The GROCER project aims to build two technical prototypes: embedded location-based artefacts in real-world objects such as cereal boxes in grocery stores and a wireless architecture and application server system integrating these artefacts with handheld devices and distributed software agents. This system will be built using WAP, RFID, Bluetooth, P3P and XML protocols and technologies; it will help create new dynamically conceived functionalities, (some of which cannot yet be predicted) that the project will then explore and exploit. The architectures and functionalities created can be leveraged across multiple markets and physical spaces. The GROCER project aims to build two technical prototypes: embedded location-based artefacts in real-world objects such as cereal boxes in grocery stores and a wireless architecture and application server system integrating these artefacts with handheld devices and distributed software agents. This system will be built using WAP, RFID, Bluetooth, P3P and XML protocols and technologies; it will help create new dynamically conceived functionalities, (some of which cannot yet be predicted) that the project will then explore and exploit. The architectures and functionalities created can be leveraged across multiple markets and physical spaces.
- The specific technical goals of GROCER are the following:
- Develop RDIF technology to support a wireless architecture and application server system;
- Develop Bluetooth technology to support the system;
- Create Software Agents to manage communication within the system;
- Develop WAP capabilities and m-commerce in the system;
- Use privacy protocols (XML, P3P) to manage information within the system;
- Integrate technical developments to interact and produce new functionalities within the architecture and the GROCER application server. While technical objectives are the focal point of the GROCER project, legal and business goals will also receive some consideration.
DESCRIPTION OF WORK
The GROCER pilot work is carried out along two main lines based on its technical focus: hardware and artefact development, and software development. Additional work will be done on studying current m-commerce business models and related legal specifications. The work is carried out in seven work packages, described below:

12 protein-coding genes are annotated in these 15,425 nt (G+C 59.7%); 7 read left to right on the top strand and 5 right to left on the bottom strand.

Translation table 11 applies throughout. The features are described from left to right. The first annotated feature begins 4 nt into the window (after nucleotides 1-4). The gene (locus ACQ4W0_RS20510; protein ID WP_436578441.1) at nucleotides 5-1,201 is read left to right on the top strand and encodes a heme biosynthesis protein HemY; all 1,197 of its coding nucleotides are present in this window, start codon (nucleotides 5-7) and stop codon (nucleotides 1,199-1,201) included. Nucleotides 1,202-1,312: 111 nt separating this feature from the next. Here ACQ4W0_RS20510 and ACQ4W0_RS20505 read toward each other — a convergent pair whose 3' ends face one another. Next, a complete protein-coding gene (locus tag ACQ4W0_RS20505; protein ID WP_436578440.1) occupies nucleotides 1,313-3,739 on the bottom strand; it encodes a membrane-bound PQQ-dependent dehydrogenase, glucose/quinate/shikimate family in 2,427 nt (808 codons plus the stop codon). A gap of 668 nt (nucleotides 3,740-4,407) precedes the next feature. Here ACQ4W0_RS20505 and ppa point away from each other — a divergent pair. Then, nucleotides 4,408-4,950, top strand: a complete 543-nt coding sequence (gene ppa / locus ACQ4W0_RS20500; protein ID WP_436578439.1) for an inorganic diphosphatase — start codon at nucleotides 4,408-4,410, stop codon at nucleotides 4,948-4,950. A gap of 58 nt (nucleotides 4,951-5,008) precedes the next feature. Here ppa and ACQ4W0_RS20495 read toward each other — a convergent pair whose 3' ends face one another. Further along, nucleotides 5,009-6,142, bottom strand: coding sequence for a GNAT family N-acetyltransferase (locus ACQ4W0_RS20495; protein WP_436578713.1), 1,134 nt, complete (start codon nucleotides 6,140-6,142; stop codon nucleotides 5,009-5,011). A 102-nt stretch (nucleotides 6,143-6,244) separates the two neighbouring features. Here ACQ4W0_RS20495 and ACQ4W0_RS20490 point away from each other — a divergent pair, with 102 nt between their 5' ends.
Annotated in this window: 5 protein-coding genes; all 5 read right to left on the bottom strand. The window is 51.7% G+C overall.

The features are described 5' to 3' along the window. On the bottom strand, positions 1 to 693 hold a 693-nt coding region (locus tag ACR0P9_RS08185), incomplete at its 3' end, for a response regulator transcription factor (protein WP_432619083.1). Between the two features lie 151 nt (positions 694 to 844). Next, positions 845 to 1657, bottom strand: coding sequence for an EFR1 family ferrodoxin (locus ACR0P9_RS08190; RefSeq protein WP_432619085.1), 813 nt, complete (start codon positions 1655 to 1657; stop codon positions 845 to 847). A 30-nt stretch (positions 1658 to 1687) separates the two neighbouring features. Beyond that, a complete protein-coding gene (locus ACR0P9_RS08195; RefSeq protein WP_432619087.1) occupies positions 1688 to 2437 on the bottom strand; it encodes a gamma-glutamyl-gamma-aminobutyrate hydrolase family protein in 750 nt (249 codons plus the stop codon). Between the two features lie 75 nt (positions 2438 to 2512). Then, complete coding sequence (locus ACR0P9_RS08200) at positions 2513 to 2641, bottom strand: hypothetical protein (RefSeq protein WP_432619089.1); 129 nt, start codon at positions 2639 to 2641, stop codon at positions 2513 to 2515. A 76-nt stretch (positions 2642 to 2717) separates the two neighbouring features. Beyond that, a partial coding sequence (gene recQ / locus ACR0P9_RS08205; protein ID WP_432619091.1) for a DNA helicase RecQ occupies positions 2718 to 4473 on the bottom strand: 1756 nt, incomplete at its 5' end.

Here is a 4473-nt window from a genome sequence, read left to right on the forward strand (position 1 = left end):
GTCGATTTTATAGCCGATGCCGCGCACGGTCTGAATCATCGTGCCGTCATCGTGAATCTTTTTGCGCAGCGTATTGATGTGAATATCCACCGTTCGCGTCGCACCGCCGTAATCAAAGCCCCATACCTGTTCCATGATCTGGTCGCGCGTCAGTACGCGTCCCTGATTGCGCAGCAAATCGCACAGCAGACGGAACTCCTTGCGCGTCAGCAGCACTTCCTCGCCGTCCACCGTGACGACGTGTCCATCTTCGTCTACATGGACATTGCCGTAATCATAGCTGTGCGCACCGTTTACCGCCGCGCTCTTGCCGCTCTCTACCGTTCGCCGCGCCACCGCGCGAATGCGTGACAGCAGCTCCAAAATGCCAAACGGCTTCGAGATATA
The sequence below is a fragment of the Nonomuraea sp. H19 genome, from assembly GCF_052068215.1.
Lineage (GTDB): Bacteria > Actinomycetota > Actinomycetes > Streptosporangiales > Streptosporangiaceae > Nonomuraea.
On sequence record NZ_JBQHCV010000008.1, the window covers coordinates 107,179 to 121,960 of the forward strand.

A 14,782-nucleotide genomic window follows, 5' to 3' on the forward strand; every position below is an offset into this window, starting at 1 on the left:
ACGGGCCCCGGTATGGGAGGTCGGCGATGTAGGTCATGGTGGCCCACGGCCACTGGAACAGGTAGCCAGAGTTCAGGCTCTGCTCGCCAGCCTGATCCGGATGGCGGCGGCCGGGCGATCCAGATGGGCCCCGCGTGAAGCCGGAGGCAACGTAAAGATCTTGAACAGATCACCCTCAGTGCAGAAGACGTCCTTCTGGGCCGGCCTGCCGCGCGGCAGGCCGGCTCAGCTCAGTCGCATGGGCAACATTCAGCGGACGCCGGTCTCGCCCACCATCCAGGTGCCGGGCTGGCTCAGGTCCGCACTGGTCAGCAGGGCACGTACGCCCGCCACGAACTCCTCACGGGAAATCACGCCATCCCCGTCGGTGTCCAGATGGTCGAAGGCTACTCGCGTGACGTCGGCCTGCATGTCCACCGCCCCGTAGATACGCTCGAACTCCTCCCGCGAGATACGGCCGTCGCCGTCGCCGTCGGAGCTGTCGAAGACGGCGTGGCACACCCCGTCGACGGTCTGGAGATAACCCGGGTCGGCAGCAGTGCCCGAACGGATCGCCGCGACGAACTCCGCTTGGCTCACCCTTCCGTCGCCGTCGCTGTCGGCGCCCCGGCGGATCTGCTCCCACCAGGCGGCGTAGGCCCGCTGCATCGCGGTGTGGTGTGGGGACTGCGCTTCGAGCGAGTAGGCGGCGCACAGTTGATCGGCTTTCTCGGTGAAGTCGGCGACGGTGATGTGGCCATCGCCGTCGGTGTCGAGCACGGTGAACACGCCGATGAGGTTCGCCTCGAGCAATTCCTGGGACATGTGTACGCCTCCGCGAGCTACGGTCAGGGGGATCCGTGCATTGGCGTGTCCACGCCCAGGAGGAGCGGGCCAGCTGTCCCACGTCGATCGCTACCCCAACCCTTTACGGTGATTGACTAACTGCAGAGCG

- Within WP 0, Inter-project collaboration, GROCER becomes part of a network of other projects belonging to the FET disappearing computer initiative. Throughout the development and implementation of these projects, all participants seek to share knowledge and gain experience, technical expertise and infrastructure, contacts, and market positions;
- In WP 1, Positioning, partners study the state-of-the art in the project's technologies, in the business models in which they are used, and in the laws that govern them. Partners will design and position the pilot based on these studies;
- In WP 2, Pilot Specifications, technical and legal specifications for the pilot are set;
- In WP 3, Pilot Development, is the centrepiece of GROCER. Hardware, artefacts, and software for the pilot are built at this stage, including RFID-and Bluetooth- enabled artefacts and handheld devices and software agents which are integrated in a wireless architecture and application server system through WAP technology and using XML and P3P protocols;
- In WP 4, Pilot Launch, the pilot is implemented and tested;
- In WP 5, Evaluation and Assessment, the success of the pilot and suggestions for improvement and future exploitation are determined based on assessment of testing;
- In WP 6, Dissemination, partners will design individual dissemination plans and carry out dissemination activities;
- Finally, WP 7 is about Project Management activities.
As a result of the three year research project, GROCER has designed, tested and evaluated on site a fully operational Ubiquitous Computing (UC) platform including the following components: -Location Engine: WiFi based Real Time Location System, for locating customers' mobile device within a delimited area - Identification Engine: RFID based module to identify products and store elements (shelves) - Agent Platform: agent based processing services (customer profiles, shopping behaviour and store management.) - Mobile Device Manager (and Interface layer): processes outputs and inputs according to mobile device (notepads, laptops, phones, PDA, etc.) - Wireless Communication Gateway: managers the communications interface with multi-channel communications (wired and wireless, telephone, WiFi, bluetooth potential) - Business Object Model: rule and workflow engine for processing the location and identification data, combined with the business rules and policies. -Middleware (to client back-office): module for interfacing the GROCER systems (above modules) and the store's central databases and other applications (billing, stocks, etc.).
The project has developed a robust and consistent framework for new ways of customer interaction that can be tested and piloted easily in a real store environment. GROCER has also achieved significant advance in knowledge of - Business and economic aspects of UC environments, including UC market models and process and service models, m-commerce, and identification and location based services. - Legal and trust issues within UC environments: including privacy and consumer protection risks and requirements, software agent-based transactions and legal engineering: building compliance into ICT architectures.
Funding SchemeCSC - Cost-sharing contracts